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Like many other fields, entrance into the cultural heritage sector is generally dependent on a combination of education, training, and experience. Prospective students and recent graduates often must rely on internships and volunteer work to accrue the networks and necessary on-site experience to qualify them for jobs or positions in graduate programs designed for higher-level training.
However, research conducted by Intern Bridge has shown that of the available internships for the social sciences or arts and humanities, only 34% and 43% are paid internships, respectively. This means that the vast majority of opportunities are without financial support, making them volunteer positions. With internships being such an integral step into a career in this sector, we must understand how these opportunities can instead act as barriers to diversity and inclusion.
It is important to remember the fact that an internship with no pay does not mean that it also has no cost. An article by Money estimated the costs of an average summer internship at approximately $6,200 including food, housing, transportation, relocation, and other expenses (this number may vary depending on location). Additionally, though some unpaid opportunities offer university credit as “compensation,” students on internships may not be enrolled in enough credits to be eligible as full-time students, potentially impacting the requirements of a financial aid package (if they were able to receive financial aid in the first place). Recent graduates who have already completed their degrees have no need for these credits. Moreover, some universities will actually charge students a fee or percentage of tuition to remain enrolled as a student if they are not on campus, as indicated by a report by Demos.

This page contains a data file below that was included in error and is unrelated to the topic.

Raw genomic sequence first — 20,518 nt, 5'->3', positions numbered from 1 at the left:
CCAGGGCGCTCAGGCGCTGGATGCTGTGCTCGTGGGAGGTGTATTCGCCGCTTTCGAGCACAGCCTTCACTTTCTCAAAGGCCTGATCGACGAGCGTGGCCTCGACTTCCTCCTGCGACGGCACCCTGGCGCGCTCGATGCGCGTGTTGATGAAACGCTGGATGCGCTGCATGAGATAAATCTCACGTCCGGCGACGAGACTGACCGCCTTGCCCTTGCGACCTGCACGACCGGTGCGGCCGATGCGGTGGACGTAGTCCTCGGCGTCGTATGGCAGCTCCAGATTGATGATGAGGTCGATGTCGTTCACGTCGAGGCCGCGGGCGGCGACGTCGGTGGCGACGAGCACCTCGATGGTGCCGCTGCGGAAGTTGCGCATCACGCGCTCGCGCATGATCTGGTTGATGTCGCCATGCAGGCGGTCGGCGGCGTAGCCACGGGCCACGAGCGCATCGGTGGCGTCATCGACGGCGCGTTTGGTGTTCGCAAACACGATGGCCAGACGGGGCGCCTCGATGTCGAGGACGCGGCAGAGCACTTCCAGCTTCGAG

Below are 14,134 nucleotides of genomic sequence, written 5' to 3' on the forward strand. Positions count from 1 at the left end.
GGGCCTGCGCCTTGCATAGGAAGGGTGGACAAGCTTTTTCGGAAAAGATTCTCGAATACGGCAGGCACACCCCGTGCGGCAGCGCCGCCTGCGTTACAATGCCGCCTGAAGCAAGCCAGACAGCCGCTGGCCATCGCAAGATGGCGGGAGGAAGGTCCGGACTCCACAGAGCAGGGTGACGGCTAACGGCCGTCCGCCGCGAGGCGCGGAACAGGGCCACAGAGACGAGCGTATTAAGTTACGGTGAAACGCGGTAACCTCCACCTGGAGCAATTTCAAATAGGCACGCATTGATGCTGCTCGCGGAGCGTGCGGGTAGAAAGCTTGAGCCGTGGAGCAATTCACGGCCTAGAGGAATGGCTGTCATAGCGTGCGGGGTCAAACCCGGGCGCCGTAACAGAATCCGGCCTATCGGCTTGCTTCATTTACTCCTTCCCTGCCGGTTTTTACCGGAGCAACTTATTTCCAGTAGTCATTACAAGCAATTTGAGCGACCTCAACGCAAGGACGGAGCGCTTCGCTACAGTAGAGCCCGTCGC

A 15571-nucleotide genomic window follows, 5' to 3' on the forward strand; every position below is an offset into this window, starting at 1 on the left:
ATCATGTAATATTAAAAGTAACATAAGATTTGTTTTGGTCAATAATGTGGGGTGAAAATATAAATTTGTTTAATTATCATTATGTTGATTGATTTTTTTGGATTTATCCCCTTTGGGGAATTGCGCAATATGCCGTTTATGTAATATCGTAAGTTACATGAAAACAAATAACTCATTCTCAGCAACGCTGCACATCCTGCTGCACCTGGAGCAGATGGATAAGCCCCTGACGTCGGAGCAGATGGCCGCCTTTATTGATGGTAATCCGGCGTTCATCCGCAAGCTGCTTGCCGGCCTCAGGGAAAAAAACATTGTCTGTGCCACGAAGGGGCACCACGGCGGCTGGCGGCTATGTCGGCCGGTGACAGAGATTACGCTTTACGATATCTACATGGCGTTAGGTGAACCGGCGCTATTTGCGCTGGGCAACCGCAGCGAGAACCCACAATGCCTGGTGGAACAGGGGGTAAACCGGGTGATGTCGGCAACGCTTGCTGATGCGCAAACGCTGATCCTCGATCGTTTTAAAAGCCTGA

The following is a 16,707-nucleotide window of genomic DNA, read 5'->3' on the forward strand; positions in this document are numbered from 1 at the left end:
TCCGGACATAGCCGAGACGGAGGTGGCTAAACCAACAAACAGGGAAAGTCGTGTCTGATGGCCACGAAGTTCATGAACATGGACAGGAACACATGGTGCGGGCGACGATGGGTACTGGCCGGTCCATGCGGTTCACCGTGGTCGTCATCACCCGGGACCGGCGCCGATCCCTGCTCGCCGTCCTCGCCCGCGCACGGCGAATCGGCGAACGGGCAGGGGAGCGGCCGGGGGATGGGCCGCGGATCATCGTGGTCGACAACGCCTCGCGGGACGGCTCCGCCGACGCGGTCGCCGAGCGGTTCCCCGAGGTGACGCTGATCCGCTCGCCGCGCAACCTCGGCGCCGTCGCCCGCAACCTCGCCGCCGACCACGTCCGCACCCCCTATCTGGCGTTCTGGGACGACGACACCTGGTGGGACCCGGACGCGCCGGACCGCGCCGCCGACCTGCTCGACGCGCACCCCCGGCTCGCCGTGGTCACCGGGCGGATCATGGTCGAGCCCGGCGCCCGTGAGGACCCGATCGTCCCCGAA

These financial factors compound to create an almost insurmountable barrier for students and individuals from low-income backgrounds. And this hurdle, in turn, perpetuates the racial homogeneity of the cultural heritage field, as research from 2013 has found that working families headed by racial/ethnic minorities were twice as likely to be low-income as their white counterparts (additional Pew Research Center report found here). Therefore, to become a more inclusive and diverse field, we must address these fundamental blocks.
As we all move forward, we can begin by referencing some successful efforts being made to increase diversity in the cultural heritage field, and conservation in particular. The Andrew W. Mellon Opportunity for Diversity in Conservation provides opportunities and support for students and recent graduates of underrepresented minorities in conservation. Many universities and institutions have utilized Mellon grants to fund internships and fellowships targeted towards increasing diversity, including UCLA/ Getty. In 2018, the Association of Art Museum Directors instituted a Paid College Internship program for minority college students. Just this week, the Association of African American Museums announced a new fellowship for African Americans in the cultural sector to provide learning, job experience, and placement for Black Americans aspiring to cultural leadership.
#awareness #culturalheritage #internships #unpaidisunfair #equalopportunity